Judson Brewers excellent book, “The Craving Mind: from cigarettes to smartphones to love – why we get hooked and how we can break bad habits” and his TED Presentation, “A Simple Way to Break a Bad Habit” is focused on ending bad habits. Ending bad habits is helpful, however creating good habits can be even better because they help us improve. We can create good habits by intentionally taking action to develop specific helpful behaviors.
Dr. Brewer shared many great insights in his book. One I found important was when he suggested rather than focusing on our craving, a desire to do something, a bad habit we should instead become curious and discover what is happening. He suggests doing this so curiosity becomes our habit.
My focus has been on how to develop good habits that improve our life. I have focused on habits because habits require a lower cognitive load and therefore provide us with greater capacity and potential to excel. For example, I just came back from swimming. I have been a swimmer most of my life and I am able to swim and do laps habitually, it does not take conscious effort to swim. Since I do not need to devote my mind to the task of swimming, I can think about other things. Luckily, many of my ideas or answers to questions I have come to me when I swim. I discuss this idea of having more capacity at my Capacity Enables Creativity and Crisis Mitigation post.
Another insight Dr. Brewer shared that I found enlightening was how he discussed what I term, Selfish, Selfless, Synergy. If interested, see Experts & Joey Explain Benefits of Selfish/Selfless/Synergy, Making a Symphony with Selfish, Selfless, Synergy, Biology & Evolution Make Us Selfish, Selfless, & Synergistic, and many more. My point has always been that being selfish is being selfless or that they are these ideas may be the same. If you are interested in this perspective, Bill Clinton and Joey explain in the video’s below.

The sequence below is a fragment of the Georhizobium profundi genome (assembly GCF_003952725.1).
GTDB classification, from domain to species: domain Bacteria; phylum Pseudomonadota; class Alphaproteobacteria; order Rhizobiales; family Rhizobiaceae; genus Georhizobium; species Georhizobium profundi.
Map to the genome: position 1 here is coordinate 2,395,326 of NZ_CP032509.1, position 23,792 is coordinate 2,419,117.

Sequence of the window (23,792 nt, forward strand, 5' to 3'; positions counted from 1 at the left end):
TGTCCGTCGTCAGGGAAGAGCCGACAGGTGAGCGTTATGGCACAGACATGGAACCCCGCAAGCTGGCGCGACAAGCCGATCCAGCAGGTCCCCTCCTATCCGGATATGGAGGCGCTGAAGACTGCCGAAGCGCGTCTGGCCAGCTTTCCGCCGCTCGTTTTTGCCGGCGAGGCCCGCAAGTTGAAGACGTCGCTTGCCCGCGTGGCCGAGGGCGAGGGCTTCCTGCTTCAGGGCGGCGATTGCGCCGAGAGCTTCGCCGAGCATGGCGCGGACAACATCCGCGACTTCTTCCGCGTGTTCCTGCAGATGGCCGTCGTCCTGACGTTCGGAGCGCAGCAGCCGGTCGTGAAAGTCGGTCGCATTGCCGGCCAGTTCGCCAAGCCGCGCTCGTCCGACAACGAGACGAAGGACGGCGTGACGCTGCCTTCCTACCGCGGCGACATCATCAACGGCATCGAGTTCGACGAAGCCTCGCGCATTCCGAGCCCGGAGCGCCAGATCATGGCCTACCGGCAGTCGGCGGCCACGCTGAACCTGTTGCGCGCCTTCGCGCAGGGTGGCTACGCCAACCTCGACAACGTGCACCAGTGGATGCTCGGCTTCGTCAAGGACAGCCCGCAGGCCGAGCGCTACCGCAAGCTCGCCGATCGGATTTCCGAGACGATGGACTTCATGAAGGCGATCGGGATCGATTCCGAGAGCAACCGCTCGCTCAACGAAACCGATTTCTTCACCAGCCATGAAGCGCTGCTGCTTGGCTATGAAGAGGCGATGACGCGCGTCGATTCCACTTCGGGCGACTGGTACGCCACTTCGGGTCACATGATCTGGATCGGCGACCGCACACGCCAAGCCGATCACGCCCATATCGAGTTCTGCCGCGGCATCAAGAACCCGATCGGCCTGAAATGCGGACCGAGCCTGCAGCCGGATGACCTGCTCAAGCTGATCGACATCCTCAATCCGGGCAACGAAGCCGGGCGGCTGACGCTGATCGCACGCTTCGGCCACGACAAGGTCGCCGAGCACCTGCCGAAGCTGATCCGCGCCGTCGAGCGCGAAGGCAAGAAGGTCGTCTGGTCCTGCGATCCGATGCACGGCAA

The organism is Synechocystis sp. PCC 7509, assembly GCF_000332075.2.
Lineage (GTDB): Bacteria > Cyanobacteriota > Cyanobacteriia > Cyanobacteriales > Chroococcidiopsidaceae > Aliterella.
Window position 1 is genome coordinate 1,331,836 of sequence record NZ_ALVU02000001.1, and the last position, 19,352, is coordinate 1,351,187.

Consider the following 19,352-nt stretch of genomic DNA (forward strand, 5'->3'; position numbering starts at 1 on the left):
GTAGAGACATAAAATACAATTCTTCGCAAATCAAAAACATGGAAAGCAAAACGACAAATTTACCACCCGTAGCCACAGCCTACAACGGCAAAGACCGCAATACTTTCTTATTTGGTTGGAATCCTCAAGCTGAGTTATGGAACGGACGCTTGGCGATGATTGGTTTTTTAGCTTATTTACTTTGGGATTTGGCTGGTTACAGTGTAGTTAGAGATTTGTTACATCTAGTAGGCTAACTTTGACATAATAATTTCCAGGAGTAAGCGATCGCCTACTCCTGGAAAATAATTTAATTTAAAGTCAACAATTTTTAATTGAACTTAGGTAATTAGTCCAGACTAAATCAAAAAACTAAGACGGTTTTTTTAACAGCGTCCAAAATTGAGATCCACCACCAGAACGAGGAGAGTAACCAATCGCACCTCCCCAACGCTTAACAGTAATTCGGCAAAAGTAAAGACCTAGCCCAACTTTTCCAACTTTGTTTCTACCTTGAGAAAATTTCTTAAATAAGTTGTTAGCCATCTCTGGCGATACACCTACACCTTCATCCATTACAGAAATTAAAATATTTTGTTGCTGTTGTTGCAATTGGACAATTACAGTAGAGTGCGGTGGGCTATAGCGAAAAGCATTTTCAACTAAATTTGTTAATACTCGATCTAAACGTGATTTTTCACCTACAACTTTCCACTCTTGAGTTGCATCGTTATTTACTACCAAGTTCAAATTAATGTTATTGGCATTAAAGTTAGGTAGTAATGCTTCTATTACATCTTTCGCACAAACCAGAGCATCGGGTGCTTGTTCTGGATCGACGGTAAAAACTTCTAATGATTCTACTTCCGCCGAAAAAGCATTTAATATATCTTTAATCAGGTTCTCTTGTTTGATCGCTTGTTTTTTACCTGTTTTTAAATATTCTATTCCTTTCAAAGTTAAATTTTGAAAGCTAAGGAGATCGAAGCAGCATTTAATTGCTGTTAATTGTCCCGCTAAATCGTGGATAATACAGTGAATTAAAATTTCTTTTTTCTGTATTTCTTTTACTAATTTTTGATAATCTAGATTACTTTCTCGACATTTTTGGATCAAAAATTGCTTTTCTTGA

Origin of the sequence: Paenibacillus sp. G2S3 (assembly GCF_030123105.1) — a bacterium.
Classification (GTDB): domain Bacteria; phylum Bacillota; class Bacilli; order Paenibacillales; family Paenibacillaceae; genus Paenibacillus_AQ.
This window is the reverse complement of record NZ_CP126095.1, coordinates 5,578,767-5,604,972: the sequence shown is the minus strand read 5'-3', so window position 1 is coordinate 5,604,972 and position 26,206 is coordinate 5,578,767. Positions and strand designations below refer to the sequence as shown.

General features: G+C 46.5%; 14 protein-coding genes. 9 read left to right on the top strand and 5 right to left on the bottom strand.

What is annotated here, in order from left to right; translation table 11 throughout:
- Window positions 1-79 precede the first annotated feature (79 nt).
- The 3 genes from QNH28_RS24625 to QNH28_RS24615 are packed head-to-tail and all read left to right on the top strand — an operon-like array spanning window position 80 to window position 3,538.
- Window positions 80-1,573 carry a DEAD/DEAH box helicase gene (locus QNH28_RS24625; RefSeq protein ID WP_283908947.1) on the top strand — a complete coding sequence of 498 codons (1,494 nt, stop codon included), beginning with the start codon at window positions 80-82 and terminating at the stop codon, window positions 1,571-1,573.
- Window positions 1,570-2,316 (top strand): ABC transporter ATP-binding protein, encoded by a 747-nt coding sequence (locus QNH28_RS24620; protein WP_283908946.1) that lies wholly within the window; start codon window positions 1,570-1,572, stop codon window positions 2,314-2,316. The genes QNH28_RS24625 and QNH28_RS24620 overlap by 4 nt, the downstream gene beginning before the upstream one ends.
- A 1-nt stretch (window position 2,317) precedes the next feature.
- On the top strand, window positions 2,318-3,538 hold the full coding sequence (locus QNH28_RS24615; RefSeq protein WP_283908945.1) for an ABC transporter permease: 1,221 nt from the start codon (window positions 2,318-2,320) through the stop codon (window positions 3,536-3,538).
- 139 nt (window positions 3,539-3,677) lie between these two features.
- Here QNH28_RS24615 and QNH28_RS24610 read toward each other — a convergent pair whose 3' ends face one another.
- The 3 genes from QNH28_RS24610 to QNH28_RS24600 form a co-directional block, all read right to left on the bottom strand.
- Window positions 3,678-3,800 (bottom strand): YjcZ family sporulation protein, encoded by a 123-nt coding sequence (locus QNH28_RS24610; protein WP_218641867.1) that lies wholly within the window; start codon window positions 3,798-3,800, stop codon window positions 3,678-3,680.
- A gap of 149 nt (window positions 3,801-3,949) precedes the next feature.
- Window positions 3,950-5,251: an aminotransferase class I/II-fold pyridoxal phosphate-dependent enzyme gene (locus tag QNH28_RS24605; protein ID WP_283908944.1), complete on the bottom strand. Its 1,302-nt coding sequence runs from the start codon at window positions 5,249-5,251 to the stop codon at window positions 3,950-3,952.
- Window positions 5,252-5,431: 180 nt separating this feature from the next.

Dr. Brewer however clarifies the idea of being selfish and or selfless. He suggests acts are selfish when they are done for external or extrinsic rewards and selfless acts are when actions are taken for intrinsic reasons. For example, he suggests holding the door for someone to get a “Thank you” in return is selfish and holding the door for the intrinsic reward of feeling good for is selfless.
My thoughts about this are that there is overlap and both methods provide a reward. Dr. Brewer however helped clarify how we think about rewards for our actions may help make our actions more consistent with our intentions. Research by ETbHiggins would also suggest a consistent self-regulation style will also improve performance of those actions.
It also seems that intrinsic rewards can also be extrinsically rewarding at a later time, thus an overlap. It is also likely most of us know this at some level, even though we mostly do an action for intrinsic reasons. I hope this fits with my idea that money must follow, it should not lead. That is we should do good, and in time if our good provides value, we will be rewarded beyond just feeling good for doing good. After all, if we are not rewarded over time, we could not continue engaging in those actions. Does that make sense? In addition, research to date seems to suggest we will perform better and create more value when intrinsically driven than if driven for extrinsic reasons. A great amount of research supports this contention.
All in all it seems this could also support the idea of paneugenesis. That is we should focus on creating all good and can feel good for doing good because practicing paneugenesis is to generate comprehensive improvements for everyone and everything by creating pervasive, reciprocal, selfish, selfless, synergistic interactions.
Please share your thoughts. I recommend you read Dr. Brewer’s book and Practice Paneugenesis to create all good so everyone and everything benefits. Doing so should also help you feel good for doing good!
Make it a Great Week!
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